Tell Founders Equity to Give Workers their Due

3-21-09, 8:47 am

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Shirley Samayoa worked at the Colibri Group for 27 years, making jewelry and cigarette lighters. Yesterday, as her former employer auctioned off the company's assets, she and twelve of her coworkers and allies sat down to say 'enough is enough.'

'I was one of the many Colibri workers protesting at the Colibri factory on the 19th. Workers have rights and sometimes they have to say enough is enough! We are THE COLIBRI WORKERS FOR RIGHTS AND JUSTICE and we will continue to fight for our rights and the rights of other workers in the same situation.'

As bidders drove into the company parking lot, about 200 pickets greeted them with chants of 'We'll go away when we get our pay,' and 'Rise Together! Stay Together!' In four separate waves workers sat down in the road blocking access to the cars before they were handcuffed and taken away in police vans.

In mid-January, Colibri's primary investor, NY-based Founders Equity assigned Colibri into State Receivership, leaving 280 Rhode Island workers unemployed without notice. Since then, Colibri Workers for Rights and Justice has been demanding 60 days pay and 60 days benefits, what would have been due them had Colibri Group followed the federal WARN Act. They are also asking for severance based on years worked.

'I have a value. I was their worker. Fouders Equity has to do the right thing!' said Samayoa.

Please support Colibri Workers for Rights and Justice by taking a few seconds to send a free fax to Founders Equity partners right now demanding that Founders Equity give every Colibri Worker 60 days pay, 60 days benefits and severance based on years worked.

With so many families struggling with unemployment and pending eviction or foreclosure, Colibri Workers are organizing to ensure that no other workers go through what they've gone through.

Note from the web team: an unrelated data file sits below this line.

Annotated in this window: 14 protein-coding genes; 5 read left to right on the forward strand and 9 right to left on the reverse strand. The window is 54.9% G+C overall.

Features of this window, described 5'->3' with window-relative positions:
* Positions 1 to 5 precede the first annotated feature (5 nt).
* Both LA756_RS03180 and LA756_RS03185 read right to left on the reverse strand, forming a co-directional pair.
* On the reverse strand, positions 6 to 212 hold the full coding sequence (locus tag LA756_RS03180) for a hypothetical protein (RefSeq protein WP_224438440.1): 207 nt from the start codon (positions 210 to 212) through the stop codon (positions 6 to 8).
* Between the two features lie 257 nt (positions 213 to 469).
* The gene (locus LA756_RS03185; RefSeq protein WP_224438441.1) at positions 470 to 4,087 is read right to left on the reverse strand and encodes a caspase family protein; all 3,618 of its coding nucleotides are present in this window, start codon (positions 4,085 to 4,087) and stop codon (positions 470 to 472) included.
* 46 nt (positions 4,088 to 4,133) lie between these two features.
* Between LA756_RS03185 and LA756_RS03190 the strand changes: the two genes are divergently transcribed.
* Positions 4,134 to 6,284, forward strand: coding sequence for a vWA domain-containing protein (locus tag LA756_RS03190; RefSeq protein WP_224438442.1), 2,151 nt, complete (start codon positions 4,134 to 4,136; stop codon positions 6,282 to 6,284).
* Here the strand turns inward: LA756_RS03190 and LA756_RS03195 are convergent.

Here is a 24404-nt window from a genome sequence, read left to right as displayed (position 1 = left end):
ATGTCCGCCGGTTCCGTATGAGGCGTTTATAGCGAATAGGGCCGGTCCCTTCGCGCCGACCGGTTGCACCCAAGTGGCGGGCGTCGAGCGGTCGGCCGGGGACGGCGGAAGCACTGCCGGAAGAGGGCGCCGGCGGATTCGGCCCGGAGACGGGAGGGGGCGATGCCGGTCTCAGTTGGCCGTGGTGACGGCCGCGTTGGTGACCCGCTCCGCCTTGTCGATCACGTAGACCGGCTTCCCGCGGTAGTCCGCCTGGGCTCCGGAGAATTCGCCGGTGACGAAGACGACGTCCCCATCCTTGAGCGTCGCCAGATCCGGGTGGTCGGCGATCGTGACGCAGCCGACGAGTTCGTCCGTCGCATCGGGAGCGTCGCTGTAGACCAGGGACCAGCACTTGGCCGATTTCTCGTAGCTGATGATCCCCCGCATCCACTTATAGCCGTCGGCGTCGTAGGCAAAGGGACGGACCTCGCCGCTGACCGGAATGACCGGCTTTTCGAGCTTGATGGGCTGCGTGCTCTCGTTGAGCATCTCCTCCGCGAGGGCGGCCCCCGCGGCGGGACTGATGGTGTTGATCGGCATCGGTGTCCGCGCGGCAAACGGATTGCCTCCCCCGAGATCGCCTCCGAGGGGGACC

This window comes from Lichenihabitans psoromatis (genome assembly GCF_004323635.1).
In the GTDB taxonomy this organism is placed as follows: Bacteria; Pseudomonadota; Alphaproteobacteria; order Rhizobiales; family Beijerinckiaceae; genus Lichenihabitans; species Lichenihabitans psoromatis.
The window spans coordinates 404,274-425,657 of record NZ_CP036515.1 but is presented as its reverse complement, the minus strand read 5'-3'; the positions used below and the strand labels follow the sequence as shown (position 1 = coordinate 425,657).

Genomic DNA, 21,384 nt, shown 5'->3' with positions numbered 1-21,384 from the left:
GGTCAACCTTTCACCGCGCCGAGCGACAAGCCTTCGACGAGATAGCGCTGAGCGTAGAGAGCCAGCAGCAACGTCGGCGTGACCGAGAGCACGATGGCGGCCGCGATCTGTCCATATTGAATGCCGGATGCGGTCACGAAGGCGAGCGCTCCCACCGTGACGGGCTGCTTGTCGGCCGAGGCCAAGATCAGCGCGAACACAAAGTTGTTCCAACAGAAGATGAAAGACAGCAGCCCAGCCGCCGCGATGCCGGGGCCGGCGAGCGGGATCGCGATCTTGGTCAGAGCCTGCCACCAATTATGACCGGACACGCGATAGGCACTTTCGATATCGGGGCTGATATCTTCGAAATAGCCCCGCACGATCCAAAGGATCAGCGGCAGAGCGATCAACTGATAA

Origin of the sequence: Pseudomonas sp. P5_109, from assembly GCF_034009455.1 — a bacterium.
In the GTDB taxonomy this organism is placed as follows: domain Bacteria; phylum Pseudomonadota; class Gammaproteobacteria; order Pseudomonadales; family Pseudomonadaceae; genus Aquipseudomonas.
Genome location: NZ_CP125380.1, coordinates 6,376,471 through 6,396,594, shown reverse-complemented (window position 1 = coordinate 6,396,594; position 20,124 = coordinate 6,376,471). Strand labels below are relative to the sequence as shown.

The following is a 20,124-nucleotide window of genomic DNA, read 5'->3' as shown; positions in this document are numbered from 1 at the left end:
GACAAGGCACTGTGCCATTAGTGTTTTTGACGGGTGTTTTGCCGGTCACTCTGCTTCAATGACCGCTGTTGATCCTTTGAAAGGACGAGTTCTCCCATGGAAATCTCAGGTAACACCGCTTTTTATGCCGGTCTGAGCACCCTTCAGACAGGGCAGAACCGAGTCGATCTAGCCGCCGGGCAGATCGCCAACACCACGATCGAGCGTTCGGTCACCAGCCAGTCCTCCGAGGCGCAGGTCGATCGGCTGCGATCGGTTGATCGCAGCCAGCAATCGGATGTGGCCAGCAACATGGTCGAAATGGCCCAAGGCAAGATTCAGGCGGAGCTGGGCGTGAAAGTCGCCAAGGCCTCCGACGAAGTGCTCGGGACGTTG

'They didn't warn us. It's not right what they did. There's a whole group of us were left with nothing, and we have families,' said Anabell Santiago, who began working at Colibri in 1994. 'I want people to know that if this happens to them, there's something they can do,' said Valeria de Leon, a veteran at Colibri for 19 years.

After the closing, the workers, who did not have union, organized with the help of local workers rights center Fuerza Laboral and also with the help of Rhode Island Jobs with Justice, the community labor coalition. Earlier this month, the Providence City Council and the Rhode Island House of Representatives passed resolutions supporting the efforts of the workers to get the pay and benefits they are entitled to.


The Fight Continues: Colibri Workers will continue to demand justice from Founders Equity and they will the fight beyond their own campaign.

Shirley Samayoa says, 'We represent the average worker that has made this country strong. We have met and talked to many people across the state that are supporting us with our fight. Many workers have come forward and say that they have recently been laid off by their companies. The companies have told them that they will get their compensation and medical continued – they will not be treated like the Colibri workers. If this is the only result of our fight – our sit down – I will feel that I have won. People are watching us and listening to us. We have a name. We are THE COLIBRI WORKERS FOR RIGHTS AND JUSTICE and we will continue to fight for our rights and the rights of other workers in the same situation.'

Kelley Fusaro, a Colibri worker, told a local TV reporter that this isn?t the end of the protest, 'Colibri doesn't treat us right. Its going to teach companies going forward they can't pull this on their workers'

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